State Bank raises benchmark interest rate to 13.25pc

Updated 16 Sep 2019


State Bank Governor Reza Baqir unveils the new policy rate. Photo:DawnNews
State Bank Governor Reza Baqir unveils the new policy rate. Photo:DawnNews

The State Bank of Pakistan (SBP) raised its main policy rate by 100 basis points on Tuesday to 13.25 per cent, citing increased inflationary pressures and a likely near-term rise in prices from higher utility costs.

SBP Governor Reza Baqir said the decision to raise rates took into account upside inflationary pressures and the impact from recent increases in utility prices.

Based on these factors, the SBP revised its inflation projection for the ongoing fiscal year to 11-12pc, "A little higher than earlier estimates, due to which we have increased the policy rate."

"If you look at the time-path of this inflation, in the next few months, due to one-time factors, inflation will be higher. These have been accounted for [in our projections]. In the second half of the fiscal year, according to our projections, inflation will be lower. By the start of the next fiscal year, there will be a noticeable decrease in inflation," he said.

The central bank has now increased its main policy rate nine times since the beginning of last year, raising it by a total of 750 basis points in a bid to control inflation, a widening fiscal deficit and pressure on the rupee.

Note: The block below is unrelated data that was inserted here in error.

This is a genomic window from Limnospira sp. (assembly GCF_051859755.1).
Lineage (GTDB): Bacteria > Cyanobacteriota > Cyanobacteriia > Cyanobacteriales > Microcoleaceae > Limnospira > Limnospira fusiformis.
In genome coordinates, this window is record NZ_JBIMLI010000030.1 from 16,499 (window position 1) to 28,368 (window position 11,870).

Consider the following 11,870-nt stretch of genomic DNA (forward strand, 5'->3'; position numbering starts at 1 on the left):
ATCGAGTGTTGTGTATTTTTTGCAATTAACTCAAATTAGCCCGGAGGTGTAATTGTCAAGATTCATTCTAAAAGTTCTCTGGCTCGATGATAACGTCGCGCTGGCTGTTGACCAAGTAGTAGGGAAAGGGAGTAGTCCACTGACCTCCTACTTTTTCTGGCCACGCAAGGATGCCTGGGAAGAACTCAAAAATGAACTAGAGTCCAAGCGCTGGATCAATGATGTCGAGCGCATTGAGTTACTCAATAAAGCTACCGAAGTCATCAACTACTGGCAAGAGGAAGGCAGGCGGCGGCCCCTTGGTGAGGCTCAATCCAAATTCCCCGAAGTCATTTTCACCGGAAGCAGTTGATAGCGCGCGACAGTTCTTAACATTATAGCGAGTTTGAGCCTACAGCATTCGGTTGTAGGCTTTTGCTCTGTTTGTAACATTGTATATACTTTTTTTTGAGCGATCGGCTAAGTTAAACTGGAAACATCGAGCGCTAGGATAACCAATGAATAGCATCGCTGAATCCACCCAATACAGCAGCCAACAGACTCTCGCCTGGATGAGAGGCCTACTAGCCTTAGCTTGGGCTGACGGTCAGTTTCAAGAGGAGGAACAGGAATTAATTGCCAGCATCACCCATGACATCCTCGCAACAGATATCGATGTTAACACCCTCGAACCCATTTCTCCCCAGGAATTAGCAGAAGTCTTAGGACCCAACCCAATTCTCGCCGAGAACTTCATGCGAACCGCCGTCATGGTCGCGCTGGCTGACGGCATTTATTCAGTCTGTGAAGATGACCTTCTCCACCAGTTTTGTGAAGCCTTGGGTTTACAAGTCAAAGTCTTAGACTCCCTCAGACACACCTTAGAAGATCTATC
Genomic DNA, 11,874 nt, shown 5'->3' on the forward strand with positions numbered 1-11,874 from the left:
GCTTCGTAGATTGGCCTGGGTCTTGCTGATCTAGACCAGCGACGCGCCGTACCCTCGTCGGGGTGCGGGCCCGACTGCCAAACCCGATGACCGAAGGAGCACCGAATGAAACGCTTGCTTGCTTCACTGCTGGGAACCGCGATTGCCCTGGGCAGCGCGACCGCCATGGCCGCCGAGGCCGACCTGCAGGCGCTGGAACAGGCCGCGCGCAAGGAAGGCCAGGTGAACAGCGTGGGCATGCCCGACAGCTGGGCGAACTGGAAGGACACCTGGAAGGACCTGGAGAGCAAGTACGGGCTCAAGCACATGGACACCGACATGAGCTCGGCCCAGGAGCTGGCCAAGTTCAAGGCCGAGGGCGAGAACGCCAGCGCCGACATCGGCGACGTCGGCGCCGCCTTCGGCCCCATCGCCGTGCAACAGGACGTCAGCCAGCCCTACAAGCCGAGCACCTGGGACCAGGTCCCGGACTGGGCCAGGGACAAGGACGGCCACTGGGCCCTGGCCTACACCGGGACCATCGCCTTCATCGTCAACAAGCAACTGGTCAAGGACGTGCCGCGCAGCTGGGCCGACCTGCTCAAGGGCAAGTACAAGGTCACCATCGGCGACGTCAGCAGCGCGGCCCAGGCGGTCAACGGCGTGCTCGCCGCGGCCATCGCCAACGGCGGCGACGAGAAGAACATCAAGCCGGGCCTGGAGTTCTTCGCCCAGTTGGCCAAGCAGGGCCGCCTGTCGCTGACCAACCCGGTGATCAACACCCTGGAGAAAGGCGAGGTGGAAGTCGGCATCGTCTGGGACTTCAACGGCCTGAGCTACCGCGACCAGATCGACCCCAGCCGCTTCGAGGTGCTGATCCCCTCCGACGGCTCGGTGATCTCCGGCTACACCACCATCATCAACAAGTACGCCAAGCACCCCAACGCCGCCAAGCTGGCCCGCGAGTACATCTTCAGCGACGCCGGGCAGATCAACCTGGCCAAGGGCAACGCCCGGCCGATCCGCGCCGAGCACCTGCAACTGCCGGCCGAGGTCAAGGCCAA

Inflation eased slightly last month to 8.9pc but Baqir said he expected pressures to continue.

Under the bailout accord, the IMF said it expected “appropriately tight monetary policy” would bring inflation down to 5-7pc in the medium term.

With slowing growth, a budget deficit that has climbed to more than 7pc of gross domestic product and currency reserves of little more than $7 billion, Pakistan has been struggling to ward off a debt and balance of payments crisis for more than a year.

After initial reluctance, Prime Minister Imran Khan's government turned to the IMF for support and finalised a $6bn loan agreement this month that will unlock an additional $38bn in loans from other international partners.

The three-year agreement for Pakistan's 13th IMF bailout since the late 1980s has seen a sharp drop in the value of the rupee after the central bank agreed to a “flexible, market-determined exchange rate”.

The accord also foresees structural economic reforms and a widening of the tax base to boost Pakistan's chronically weak tax revenues.